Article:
Guess what? I got hair extensions! And they’re pink! This happened at Key to the Cure. The girl who installed them said it was the hardest hair extension she’s ever had to do. The first problem was to find some hair to extend. But I must say—the end result is fabulous, even if most people think I have a fishing lure stuck in my hair.
Since this is our annual Visitor’s Issue, you may be reading this in your hotel room and not know about the fevered pitch of social life here in Sarasota, so let me explain. Key to the Cure has become a sort of Sarasota institution, and the semi-official opening of the social season. It’s always been great, but several years ago they got the idea of not just raising money but glorifying the breast, with things like pageants and brassiere contests. This, of course, brought in the men. Now it’s packed and raucous, more than 650 guests, and not just the old fogies but lots of people in their 20s.
Sally Schule, the general manager of Saks, is the organizer—along with Susan Jones and Kyla Weiner—and her touch is everywhere. And so is mine, come to think of it. The party is right in the store, and everything in Saks begs to be touched. I went around with a glass of Canadian Club, fingering the cashmere, stroking the leather, sniffing Jo Malone and fondling the Jimmy Choos. Sometimes things get spilt. What can you do? I dribbled a little tortellini sauce on an Elie Tahari but fortunately I was able to hide it under a pile of Luca Lucas.
Everybody wears pink, including the men. Sometimes it’s just accessories—Saks design director Robert Roubideaux had a shocking pink tie and pocket square (along with Prada sunglasses and a love patch), and my cardiologist, Hakim Morsli, was in a shirt that was a very dark pink, almost the color of blood. Raul Molina wore pink underwear, or so he said.
But no time to linger at Saks. We’re off to the next party—from now through May, they will be coming fast and furious—the CAN Dance, Sarasota’s version of Dancing with the Stars. Every year they get six local celebrities to participate in a ballroom dancing contest, and the competition can get pretty fierce. Last year I was one of the dancers, and someone—I think I know who—put itching powder in my dance belt, which accounts for some the odd moves I made on the floor. I did not win—that honor went to Dr. Tanya Schreibman—but I was glad to note that even now, a year later, people were still talking about my performance. (I sparkled in a hip hop routine to that song that goes, “I like big butts and I cannot lie.”)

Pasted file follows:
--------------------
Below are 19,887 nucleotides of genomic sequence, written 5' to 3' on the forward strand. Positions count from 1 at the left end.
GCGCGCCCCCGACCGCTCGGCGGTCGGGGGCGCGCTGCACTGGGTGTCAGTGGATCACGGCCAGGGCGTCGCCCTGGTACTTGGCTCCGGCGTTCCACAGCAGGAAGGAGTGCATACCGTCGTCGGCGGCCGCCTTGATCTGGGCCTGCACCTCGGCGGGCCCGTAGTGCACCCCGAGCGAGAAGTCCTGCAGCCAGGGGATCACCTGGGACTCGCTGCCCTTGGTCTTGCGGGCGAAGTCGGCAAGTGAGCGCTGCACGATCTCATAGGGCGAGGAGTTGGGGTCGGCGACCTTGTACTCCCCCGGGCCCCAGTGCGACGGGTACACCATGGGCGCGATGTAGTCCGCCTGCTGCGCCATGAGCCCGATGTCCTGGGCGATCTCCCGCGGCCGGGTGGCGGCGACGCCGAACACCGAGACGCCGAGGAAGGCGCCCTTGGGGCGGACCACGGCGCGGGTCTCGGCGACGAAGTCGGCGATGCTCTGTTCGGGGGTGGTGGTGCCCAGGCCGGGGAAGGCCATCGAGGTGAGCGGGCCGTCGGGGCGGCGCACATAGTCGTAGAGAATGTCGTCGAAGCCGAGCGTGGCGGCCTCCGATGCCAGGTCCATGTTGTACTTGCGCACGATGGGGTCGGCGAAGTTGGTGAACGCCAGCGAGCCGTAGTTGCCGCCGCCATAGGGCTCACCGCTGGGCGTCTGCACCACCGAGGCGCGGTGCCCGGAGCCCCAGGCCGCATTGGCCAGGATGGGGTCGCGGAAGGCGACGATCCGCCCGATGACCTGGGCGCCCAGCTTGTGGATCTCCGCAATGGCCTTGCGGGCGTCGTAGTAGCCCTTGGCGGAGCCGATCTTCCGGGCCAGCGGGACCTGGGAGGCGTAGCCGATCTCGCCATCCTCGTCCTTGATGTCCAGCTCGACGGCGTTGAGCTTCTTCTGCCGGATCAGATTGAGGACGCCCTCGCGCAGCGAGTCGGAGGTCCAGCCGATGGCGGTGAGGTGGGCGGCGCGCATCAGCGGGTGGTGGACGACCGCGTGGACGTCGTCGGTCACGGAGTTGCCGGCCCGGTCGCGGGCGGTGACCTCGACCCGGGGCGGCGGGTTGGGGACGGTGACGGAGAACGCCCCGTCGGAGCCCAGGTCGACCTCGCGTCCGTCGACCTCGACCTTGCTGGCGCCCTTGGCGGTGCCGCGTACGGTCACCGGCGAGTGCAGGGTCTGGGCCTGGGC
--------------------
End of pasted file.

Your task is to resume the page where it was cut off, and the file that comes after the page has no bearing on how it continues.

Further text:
This year’s dancers were amazingly well matched. It was very hard to choose between Mark Caragiulo’s number from Nine, or Scott Anderson and his swing dance, or Jason Champion and his matador routine. The girls were just as good—Clerk of the Court Karen Rushing, Dr. Alison Silver, and the grand prize winner, Rita Greenbaum, who did a sensational version of All That Jazz in which Sid Pocius threw her around the floor, draped her over his shoulders and then swung her over his head by her ankles. But still, it was hard to top Gloria Moss, who, in an exhibition number with Jim Helmich, wowed the crowd with Katy Perry’s Teenage Dream. Gloria, who just turned 86, was attired in tight jeans and a see-through blouse and danced with all the aplomb of a show girl from the Copa, which is exactly what she used to be.
Everybody shows up for the CAN Dance, and it was great to see old friends like Roy and Susan Palmer. Roy is now an apiarist out east of the Interstate and has been stung hundreds of times. Judy Bronstein looked lovely in gold—it was her birthday and she hardly left the dance floor. The Key to the Cure girls had a big table and became quite raucous as the night went on. Emily Walsh apparently brought along some sort of noisemaking machine, like a foghorn, which never failed to make me have a little spasm and put my hands over my ears. And Myrna Band has a cute new hairdo. It flips around the edges. And speaking of hairdos, I can’t tell you how many comments I got on my new extensions.
I did not see the McGillicuddys, which was a shame, as this year they have a very interesting Dancing with the Stars connection—Chaz Bono used to be their step-grandniece. Yes, their nephew, Connie Mack III, is married to Mary Bono, Chaz’s stepmother. Of course, now he’s their step-grandnephew. I bet they have tales to tell.
Poor Jason Champion. He had to run home from CAN Dance and clean his house, as hundreds of people were coming the next morning to check it out. Yes, Jason—you remember him from Design Stars on HGTV—was one of the designers whose house was open to the public for the Designers Digs tours to benefit Habitat for Humanity. He and his partner, Jim Del Rio, bought a tiny little ranch house in Southgate and have turned it into the cutest thing. A lot of the furniture came from Habitat’s ReStore Store. Jason’s style is very Hollywood Regency—lots of bold pieces, saturated colors and big prints. They enclosed their lanai with big windows they found at Habitat, and they did all the work themselves. “We’re very butch,” as Jason put it. “Me, too,” I said, patting my pink hair extensions.